IEA predicts worsening energy security


The International Energy Agency’s World Energy Outlook 2007 paints an alarming picture of the future of global warming and energy security, reporting that the world’s energy needs will increase by over 50% by 2030.

Energy demand, imports, coal use and greenhouse gas emissions have all increased since last year’s accounting. Fossil fuels will continue to dominate the fuel mix, accounting for 84% of the projected overall demand increase from 2005 to 2030. The agency expects the following developments in the global market:
--Energy-related carbon dioxide emissions will rise.
--Oil demand will reach 116 million barrels per day by 2030, up 32 million from 2006.
--Coal will see the largest usage increase in absolute terms, rising 73% in the 25-year period, with its share of total energy demand growing from 25% to 28%.
--Electricity use will double, with its share of final energy consumption rising from 17% to 22%.
To accommodate this expansion, about $22 trillion in investment is needed to expand the necessary supply infrastructure.
Developing economies by 2030 will account for over half the global energy market. Of the increase in global primary energy demand, 74% will come from developing countries. India and China will account for 45%, the countries of the Organization for Economic Cooperation and Development, 20%, and transition economies, 6%.
To meet growing energy needs, consuming countries will import more. This will increase their reliance on Russia and the Middle East, and heighten energy security concerns:
--OPEC’s share of world oil supply is expected to reach 52% by 2030, up from 42% today.
--Non-OPEC production, including non-conventional sources, is expected to level off at 47 million barrels per day around 2015.
--This assumes the crude oil import price declines to $60 per barrel (in 2006), then rises slowly to $62 ($108 nominal price) by 2030.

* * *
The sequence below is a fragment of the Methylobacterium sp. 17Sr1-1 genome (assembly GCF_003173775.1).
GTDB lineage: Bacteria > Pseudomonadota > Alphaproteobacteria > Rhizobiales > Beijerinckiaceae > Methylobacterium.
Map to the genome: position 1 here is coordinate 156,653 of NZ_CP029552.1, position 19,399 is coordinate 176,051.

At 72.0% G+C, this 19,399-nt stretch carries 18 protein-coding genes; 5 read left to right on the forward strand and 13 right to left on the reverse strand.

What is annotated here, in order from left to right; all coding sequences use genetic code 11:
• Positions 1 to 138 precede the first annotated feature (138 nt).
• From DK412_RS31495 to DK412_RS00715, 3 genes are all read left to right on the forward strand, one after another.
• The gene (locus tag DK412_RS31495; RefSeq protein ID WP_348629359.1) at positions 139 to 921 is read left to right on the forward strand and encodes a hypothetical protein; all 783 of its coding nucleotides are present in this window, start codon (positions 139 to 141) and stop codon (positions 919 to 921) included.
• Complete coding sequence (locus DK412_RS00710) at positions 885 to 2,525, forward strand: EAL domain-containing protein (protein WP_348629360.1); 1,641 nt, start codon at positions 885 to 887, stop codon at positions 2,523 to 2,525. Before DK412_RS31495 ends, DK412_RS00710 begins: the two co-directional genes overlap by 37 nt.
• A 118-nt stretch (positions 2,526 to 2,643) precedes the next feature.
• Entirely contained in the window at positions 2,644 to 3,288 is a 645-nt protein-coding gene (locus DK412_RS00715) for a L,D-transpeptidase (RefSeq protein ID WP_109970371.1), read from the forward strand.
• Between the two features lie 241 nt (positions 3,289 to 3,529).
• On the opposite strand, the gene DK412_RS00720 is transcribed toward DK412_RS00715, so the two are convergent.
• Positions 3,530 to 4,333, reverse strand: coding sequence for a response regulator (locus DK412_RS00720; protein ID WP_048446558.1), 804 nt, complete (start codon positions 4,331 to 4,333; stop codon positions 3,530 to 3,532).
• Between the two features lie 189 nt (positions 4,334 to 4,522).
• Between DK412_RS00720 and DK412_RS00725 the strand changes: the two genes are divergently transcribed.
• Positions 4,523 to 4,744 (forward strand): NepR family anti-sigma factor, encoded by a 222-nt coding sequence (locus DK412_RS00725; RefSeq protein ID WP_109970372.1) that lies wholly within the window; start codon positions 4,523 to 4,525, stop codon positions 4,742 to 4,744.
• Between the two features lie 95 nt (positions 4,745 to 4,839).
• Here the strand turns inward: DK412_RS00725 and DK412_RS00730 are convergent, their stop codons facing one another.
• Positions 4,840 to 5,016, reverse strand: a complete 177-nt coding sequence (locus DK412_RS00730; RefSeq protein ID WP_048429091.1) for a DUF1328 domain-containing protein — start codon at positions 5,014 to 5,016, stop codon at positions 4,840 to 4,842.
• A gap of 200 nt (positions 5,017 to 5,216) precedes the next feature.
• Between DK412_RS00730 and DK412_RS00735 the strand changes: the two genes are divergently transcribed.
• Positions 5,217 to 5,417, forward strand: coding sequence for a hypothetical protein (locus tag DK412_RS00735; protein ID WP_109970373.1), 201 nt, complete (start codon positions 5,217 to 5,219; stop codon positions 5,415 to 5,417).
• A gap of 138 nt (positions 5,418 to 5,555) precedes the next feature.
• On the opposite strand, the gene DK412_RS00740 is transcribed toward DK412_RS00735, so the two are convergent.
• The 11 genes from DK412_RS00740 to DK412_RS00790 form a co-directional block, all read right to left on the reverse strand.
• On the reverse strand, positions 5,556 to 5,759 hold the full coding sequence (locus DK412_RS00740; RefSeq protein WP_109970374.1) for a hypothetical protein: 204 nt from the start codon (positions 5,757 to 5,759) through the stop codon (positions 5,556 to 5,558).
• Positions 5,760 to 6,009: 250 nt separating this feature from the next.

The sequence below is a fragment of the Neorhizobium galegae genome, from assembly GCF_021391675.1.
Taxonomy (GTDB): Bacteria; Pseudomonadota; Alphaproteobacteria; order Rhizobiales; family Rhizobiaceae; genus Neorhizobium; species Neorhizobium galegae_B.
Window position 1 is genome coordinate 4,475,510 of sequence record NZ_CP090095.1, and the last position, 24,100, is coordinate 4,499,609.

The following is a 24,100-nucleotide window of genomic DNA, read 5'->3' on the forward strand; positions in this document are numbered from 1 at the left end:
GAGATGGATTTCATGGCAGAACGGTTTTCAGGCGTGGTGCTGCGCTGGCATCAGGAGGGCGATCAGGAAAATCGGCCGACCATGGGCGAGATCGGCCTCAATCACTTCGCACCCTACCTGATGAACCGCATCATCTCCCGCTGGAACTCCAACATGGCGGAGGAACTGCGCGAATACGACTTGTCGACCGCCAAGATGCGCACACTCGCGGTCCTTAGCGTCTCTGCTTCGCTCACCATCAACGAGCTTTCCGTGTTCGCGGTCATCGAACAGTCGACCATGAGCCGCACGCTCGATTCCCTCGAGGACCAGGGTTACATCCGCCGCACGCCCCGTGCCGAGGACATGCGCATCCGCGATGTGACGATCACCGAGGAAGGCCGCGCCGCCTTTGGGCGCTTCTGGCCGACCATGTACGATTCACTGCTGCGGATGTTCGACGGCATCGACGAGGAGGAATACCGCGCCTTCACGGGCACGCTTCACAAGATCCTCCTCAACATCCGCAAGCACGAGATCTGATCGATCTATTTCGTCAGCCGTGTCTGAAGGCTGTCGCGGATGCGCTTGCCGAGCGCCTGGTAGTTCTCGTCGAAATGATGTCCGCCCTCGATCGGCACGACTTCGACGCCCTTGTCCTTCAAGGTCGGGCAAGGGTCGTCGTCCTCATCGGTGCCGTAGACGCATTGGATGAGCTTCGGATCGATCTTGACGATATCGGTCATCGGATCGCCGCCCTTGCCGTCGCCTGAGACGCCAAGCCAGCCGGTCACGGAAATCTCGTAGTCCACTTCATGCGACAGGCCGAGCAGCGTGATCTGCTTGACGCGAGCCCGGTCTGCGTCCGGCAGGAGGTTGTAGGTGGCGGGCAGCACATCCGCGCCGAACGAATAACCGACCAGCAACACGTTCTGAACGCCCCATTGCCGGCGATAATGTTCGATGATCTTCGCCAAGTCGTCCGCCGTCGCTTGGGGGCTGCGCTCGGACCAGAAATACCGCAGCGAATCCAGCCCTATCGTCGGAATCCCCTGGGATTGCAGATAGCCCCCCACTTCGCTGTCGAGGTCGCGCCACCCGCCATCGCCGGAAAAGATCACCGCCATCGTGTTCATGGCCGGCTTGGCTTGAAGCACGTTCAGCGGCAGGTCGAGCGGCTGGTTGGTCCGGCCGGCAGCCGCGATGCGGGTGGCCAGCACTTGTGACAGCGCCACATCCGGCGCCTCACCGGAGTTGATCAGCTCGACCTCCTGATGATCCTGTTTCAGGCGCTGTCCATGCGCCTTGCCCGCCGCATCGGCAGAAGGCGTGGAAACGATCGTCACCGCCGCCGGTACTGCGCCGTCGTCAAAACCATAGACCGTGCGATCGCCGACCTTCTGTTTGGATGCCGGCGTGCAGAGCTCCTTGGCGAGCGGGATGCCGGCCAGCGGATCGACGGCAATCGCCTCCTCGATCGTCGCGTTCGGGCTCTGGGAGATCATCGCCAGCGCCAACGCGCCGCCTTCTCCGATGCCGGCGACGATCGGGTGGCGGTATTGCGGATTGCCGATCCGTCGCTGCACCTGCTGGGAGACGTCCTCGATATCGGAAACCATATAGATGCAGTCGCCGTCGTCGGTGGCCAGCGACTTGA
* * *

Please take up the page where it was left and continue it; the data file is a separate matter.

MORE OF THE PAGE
The resurgence of coal use is a “marked departure” from past World Energy Outlooks:
--The coal outlook depends on government policy, clean coal technology and relative fuel prices.
--High oil and gas prices may spur development of renewables, energy efficiency and substitution.
--However, high prices make coal competitive as a fuel source, being the cheapest and most secure energy substitute.
--The agency projects that China and India will account for 80% of increased coal use through 2030.
The alternative scenario assumes all governmental energy policies being considered today are implemented. Energy demand in 2030 would be 19% lower than in the reference scenario:
--Global primary energy demand would grow 1.3% per annum rather than 1.8%.
--Oil demand would increase globally to 102 million barrels per day, from 84 million in 2006.
--Coal use would decline from present levels.
--Energy-related carbon dioxide emissions would stabilize within 20 years.
Growth assumptions for reference and alternative scenarios are relatively conservative. A high-growth outlook assumes expansion of the Chinese and Indian economies on average 1.5% faster than the reference scenario, leading to an additional 6% increase in global energy demand. Rapid increase in demand in China and India will make mitigating emissions a critical issue.
(To read an extended version)

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